• using a quote or idea from an outside source, such as a website, with no in-text citation and/or reference page listing

While citation can seem involved and complicated, it’s important to remember the purpose of citation. Citing a source shows the reader what information is from an outside source.  When presenting an argument or proposal, you want to show the source that supports your argument. Introducing a source helps orient the reader. For example, let’s say you are creating a proposal to implement a specific kind of software. Your in-text citation might look like this:

 

According to the Journal of Medical Software, “Software X decreases errors and increases efficiency by 73% through streamlining all patient information” (Hernandez, 2013, p.4).

 

The reader gains helpful information from this introduction. The name of the publication is listed, which saves the reader from having to scroll to the reference page. Also, the year is part of the in-text citation, which shows the currency of the information. For direct quotes, the page or paragraph number is required.

 

With the above source, let’s look at examples of plagiarism: Read More…

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Instructor Blog: Keys for Studying at Home

I’ve been teaching online since before my three-year-old was born. So when students share how difficult it is to complete assignments with young children at home, I understand! While everyone enjoys working from home, there are some disadvantages. I wanted to share some strategies for studying amidst the distractions at home.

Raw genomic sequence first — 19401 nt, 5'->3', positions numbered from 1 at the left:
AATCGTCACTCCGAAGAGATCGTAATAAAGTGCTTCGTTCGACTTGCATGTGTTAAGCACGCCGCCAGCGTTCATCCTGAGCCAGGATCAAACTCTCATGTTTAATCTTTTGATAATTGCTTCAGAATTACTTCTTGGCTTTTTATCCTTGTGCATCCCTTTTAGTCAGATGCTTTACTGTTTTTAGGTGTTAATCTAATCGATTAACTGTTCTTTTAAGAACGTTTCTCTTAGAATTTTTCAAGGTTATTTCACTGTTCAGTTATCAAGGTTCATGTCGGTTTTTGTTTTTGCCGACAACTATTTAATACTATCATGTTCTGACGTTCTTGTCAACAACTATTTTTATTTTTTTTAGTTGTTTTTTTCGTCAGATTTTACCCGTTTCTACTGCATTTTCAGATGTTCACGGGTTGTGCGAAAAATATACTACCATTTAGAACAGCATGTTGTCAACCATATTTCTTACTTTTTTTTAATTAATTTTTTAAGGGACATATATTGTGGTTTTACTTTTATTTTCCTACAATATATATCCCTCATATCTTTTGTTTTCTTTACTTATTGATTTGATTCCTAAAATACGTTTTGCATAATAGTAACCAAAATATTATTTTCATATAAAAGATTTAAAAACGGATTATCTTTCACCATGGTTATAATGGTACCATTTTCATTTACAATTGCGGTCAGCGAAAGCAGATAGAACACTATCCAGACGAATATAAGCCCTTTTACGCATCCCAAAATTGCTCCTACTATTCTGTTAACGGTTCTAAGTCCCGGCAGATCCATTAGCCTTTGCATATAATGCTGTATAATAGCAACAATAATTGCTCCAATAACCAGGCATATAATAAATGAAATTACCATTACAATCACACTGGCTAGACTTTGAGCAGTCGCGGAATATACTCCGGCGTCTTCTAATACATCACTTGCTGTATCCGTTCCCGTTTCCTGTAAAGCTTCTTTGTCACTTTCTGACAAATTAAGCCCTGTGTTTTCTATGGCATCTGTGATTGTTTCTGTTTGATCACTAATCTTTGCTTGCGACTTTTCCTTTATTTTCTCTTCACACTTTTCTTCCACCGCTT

One disadvantage to attending class online is that there is no set time to spend time on schoolwork. There is always something that seems more pressing like housework, or more enticing like the internet. I encourage all students to log in on Sundays to look at the discussion topic and the assignments for the week. Writing down all of the tasks for the week (four days in discussion, reading, activities) can ensure you allow time for everything. If it helps, you can write specific assignments into your calendar. For example, “Monday, 10 p.m., write initial post for discussion and read textbook reading.” Writing deadlines on the family calendar will help your family remember your commitment. Setting boundaries that you can live with- such as staying off social media during your study time, or waiting to answer a text- can provide some accountability.

The most challenging distraction is, of course, children. While children naturally want your attention, there is a benefit to them seeing you study. Treat studying with the seriousness of going to a job, and you model healthy habits to even young children.  Explain why you are studying and what the benefits will be for completing your degree. For older children, connect your homework to the importance of theirs. Your study time can be time for them to play on their own, or, depending on their age, “lesson time” for them to color while you study and complete assignments.